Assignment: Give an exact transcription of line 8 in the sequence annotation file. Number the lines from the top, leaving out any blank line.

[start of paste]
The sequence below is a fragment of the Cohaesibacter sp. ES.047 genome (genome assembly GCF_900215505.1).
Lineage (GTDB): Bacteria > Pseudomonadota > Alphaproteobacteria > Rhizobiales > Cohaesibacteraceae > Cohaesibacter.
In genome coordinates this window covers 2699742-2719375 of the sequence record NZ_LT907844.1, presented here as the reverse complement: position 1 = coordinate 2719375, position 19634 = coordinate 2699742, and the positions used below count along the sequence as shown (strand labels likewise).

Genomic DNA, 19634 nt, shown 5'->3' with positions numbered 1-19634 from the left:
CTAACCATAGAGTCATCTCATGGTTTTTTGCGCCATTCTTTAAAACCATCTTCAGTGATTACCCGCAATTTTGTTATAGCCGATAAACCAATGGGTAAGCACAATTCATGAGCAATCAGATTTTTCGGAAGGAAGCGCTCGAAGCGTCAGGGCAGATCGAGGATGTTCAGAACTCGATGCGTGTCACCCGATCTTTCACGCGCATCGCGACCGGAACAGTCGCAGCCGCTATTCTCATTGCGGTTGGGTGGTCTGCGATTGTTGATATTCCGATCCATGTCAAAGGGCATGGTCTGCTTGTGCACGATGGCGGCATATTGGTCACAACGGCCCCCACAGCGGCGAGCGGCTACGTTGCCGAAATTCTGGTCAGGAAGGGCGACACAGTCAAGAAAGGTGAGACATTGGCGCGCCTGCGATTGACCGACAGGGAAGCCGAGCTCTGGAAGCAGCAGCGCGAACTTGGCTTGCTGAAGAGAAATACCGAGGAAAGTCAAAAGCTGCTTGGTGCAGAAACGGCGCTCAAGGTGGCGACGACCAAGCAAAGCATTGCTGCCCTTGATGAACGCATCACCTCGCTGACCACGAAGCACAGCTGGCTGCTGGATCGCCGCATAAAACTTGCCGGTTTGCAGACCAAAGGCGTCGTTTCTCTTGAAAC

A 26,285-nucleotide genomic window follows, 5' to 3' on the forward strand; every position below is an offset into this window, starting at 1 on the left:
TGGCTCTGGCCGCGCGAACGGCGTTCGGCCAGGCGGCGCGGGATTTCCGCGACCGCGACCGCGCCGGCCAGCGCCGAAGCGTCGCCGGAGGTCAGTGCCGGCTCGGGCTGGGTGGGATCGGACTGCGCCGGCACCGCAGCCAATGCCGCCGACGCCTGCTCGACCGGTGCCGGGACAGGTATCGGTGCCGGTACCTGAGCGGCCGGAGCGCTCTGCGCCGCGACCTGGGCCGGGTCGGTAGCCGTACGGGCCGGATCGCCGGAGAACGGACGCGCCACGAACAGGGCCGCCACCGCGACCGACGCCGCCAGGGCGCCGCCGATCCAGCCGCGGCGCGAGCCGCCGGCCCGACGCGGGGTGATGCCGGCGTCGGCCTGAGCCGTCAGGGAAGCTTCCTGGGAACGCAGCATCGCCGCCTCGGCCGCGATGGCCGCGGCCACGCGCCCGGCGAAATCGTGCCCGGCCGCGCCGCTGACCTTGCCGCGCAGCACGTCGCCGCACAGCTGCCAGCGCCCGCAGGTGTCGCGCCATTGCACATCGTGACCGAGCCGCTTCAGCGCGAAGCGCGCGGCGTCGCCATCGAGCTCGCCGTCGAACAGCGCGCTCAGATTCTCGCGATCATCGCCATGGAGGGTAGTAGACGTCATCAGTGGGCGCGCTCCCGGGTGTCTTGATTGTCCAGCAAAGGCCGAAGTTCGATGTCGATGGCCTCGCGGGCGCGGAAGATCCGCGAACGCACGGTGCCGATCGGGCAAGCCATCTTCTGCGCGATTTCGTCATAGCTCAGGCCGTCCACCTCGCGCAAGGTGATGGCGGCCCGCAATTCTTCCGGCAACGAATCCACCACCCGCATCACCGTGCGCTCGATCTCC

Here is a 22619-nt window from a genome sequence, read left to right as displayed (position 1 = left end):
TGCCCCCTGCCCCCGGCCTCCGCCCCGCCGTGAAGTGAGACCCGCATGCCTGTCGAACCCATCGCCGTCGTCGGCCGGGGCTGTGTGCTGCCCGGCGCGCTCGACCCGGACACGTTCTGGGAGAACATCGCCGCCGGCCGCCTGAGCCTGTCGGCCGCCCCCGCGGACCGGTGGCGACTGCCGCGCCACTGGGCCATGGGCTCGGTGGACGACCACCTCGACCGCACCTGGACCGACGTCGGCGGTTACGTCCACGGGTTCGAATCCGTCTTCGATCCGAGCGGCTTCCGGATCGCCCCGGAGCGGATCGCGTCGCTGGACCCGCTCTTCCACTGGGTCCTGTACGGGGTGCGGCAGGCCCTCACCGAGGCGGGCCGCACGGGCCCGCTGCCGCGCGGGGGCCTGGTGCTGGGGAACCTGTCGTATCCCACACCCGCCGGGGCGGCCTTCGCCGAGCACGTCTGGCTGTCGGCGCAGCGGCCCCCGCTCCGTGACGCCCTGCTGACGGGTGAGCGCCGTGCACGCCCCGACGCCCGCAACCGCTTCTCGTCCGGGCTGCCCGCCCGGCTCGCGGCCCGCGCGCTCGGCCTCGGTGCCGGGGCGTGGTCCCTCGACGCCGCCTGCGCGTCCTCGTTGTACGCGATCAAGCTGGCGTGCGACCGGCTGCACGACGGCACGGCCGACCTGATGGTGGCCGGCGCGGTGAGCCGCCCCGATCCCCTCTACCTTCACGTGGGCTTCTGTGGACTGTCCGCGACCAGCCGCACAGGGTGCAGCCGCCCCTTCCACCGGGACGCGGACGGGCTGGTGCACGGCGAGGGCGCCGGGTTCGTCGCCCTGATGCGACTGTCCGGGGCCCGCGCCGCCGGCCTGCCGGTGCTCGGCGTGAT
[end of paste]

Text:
Here is a 22619-nt window from a genome sequence, read left to right as displayed (position 1 = left end):